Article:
Although numerous Zn fuming processes have been described, recent literature concentrates on the treatment of Zn-containing Fe secondary residues, such as EAF dusts. In this respect, the Waelz kiln is well suited, but its productivity is nevertheless hindered by its sensitiveness to overheating.

In WO2005-005674 a process for the separation and recovery of non-ferrous metals from zinc-bearing residues was disclosed. The process comprises the steps of subjecting the residue to a direct reduction step, extracting Zn- and Pb-bearing fumes, and subjecting the resulting metallic Fe-bearing phase to an oxidising smelting step. The direct reduction is performed in a multiple hearth furnace operating at 1100° C. in the reduction zone. One disadvantage of the use of such a reduction furnace is that the reduction kinetics are limited by the temperature. Temperatures above 1100° C. can however not be reached in a multiple hearth furnace.

JP2004-107748 describes a process for the treatment of zinc leaching residues in a rotary hearth furnace, at a reduction temperature up to 1250° C. The burner air ratio is set within a limited range.

In U.S. Pat. No. 5,906,671 Zn plant leach residues are treated in a rotary kiln at temperatures up to 1150° C., after being agglomerated together with alkali earth and alkali metal complexes of alumina and silica oxides and a reducing agent.

In U.S. Pat. No. 5,667,553 neutral leach residue by-products of zinc electrowinning are heat treated in a reduction furnace, in the same way as EAF dust.

The aim of the present invention is to provide a process for the separation of the metals contained in Fe-bearing zinc leaching residues, which does not have the disadvantages described above. This process comprises the steps of:

preparing agglomerates containing, besides the Zn leaching residue, at least 5 wt % of carbon and 2 to 10 wt. % of S;

fuming said agglomerates in a static bed at a temperature above 1250° C., thereby producing a reduced Fe-bearing phase and Zn-bearing fumes; and

extracting said Zn-bearing fumes.

The Zn leaching residue should preferably be dried to a moisture content of less than 12 wt. % H2O, or even to less than 5 wt. % H2O, before preparing the agglomerates.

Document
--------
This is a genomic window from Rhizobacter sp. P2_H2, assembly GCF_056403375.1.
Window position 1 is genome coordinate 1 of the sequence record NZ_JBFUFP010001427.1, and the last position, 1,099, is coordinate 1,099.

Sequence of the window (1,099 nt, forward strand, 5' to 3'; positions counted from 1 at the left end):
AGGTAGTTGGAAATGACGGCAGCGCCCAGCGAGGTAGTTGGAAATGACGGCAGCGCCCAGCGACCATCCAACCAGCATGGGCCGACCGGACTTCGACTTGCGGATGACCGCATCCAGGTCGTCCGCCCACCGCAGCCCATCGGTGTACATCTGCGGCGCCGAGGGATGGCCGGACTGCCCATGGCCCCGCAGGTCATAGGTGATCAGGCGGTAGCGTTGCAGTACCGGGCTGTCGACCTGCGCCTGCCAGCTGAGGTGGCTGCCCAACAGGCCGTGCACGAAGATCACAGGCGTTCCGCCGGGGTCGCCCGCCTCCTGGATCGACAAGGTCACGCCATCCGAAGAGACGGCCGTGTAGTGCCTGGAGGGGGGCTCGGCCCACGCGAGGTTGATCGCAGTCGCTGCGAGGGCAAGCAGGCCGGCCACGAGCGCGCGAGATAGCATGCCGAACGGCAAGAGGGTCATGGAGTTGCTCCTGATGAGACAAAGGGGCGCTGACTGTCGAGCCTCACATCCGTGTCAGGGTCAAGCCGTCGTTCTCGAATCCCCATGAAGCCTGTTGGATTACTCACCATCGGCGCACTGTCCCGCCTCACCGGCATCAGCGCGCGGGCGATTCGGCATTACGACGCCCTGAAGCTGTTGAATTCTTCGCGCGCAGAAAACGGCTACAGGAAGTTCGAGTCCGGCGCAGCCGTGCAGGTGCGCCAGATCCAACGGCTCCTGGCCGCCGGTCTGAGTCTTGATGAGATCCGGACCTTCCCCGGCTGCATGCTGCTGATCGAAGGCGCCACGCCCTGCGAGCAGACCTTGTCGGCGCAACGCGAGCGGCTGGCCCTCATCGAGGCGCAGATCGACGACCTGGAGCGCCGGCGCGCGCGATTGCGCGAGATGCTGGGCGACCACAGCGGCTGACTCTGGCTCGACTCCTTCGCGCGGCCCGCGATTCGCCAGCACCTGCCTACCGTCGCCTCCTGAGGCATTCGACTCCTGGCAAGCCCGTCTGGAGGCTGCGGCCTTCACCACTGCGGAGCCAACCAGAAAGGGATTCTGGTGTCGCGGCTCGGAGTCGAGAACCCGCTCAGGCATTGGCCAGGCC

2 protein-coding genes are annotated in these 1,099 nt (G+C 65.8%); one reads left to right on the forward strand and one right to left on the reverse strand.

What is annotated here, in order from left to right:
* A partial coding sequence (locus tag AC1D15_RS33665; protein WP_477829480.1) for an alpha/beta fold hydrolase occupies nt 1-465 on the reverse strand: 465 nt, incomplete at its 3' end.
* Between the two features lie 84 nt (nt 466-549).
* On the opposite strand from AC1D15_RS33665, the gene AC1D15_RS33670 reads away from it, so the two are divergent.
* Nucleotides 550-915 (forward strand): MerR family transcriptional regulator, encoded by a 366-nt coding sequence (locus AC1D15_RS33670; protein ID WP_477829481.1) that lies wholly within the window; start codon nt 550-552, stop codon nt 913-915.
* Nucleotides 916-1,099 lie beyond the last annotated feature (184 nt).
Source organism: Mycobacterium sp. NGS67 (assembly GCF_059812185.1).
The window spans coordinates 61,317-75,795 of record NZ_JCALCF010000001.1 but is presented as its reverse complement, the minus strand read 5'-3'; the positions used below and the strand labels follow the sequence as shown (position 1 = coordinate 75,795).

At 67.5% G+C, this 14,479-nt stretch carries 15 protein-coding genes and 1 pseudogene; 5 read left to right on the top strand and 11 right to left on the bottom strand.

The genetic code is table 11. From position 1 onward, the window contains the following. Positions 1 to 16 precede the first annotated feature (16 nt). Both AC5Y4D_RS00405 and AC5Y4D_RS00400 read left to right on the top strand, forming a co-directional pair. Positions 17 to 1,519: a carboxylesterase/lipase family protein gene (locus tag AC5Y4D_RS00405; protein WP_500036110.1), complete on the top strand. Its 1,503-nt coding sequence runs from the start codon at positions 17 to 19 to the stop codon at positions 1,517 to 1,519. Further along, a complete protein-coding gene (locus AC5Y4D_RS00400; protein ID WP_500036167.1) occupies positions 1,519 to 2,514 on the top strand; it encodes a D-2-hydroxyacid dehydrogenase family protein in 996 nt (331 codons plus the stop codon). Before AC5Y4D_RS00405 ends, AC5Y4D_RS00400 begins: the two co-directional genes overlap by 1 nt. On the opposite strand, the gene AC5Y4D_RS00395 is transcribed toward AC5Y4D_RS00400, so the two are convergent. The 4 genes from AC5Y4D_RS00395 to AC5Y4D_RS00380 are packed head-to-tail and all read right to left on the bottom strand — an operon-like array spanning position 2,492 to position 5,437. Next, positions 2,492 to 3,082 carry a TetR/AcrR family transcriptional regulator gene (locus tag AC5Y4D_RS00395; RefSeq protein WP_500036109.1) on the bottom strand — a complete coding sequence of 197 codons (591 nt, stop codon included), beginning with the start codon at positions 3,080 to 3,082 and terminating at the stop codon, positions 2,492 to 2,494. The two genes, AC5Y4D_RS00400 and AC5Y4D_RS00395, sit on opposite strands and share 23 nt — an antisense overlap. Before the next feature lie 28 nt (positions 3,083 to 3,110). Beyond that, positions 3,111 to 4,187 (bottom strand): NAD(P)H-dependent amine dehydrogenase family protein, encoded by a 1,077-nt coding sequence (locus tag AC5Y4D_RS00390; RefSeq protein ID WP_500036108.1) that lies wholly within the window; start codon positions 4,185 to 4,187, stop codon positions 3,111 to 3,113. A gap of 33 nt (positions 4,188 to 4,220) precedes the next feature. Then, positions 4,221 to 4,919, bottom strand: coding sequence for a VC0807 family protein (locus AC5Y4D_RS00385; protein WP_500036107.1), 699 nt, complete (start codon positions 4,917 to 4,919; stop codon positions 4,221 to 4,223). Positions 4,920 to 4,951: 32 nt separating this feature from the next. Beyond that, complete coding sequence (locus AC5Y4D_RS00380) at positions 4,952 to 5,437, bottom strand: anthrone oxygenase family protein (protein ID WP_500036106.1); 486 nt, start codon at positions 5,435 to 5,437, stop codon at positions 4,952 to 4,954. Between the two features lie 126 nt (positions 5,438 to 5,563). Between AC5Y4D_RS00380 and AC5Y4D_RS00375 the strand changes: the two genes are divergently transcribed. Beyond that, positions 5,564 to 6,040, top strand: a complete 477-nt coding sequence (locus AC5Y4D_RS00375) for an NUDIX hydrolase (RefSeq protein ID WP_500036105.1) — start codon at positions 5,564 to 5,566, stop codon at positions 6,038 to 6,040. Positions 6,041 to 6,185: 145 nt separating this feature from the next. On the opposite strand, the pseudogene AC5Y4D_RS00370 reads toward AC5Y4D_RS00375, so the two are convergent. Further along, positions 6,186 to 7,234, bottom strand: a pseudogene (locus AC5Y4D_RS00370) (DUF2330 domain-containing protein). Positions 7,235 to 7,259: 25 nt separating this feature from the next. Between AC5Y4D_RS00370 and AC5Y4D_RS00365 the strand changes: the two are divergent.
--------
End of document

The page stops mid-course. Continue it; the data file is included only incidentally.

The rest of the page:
A carbon content in the agglomerates of at least 15 wt. % is preferred, as is a CaO equivalent of at least 10 wt. %, or even at least 15 wt. %.

The strength of the pellets, expressed as their Mass Pellet Strength, should preferably be at least 5 kg, or even 10 kg. This way dust carry over is avoided and the fusion of the charge is better prevented at the high process temperatures.

The fuming should advantageously be performed at a temperature of at least 1300° C., in a carbon monoxide containing atmosphere

The process is ideally suited for processing neutral or weak acid Zn leach residues.

The invented process can be performed in a in a rotary hearth furnace; it can optionally be followed by a process whereby the reduced Fe-bearing phase is melted and oxidised.

It may thus be necessary to add a S-bearing component to the residue, so as to bring its total S content into the required range. Gypsum would be a typical additive in this case. Using a S-rich carbon source could also be envisaged in this case.

As evidenced by the Examples below, the high S content of the feed allows for a relatively high operating temperature without producing molten phases. There is thus no danger for the formation of accretions at the discharge port of the furnace. High temperatures guarantee fast reduction and fuming kinetics, which permit the use of a compact technology such as a static bed furnace. This type of furnace furthermore preserves the integrity of the agglomerates, avoiding to a large extent the production of dust and limiting the ensuing pollution of the fumes.

EXAMPLE 1

The following example illustrates the separation of different non-ferrous metals contained in a roasted and subsequently leached blende.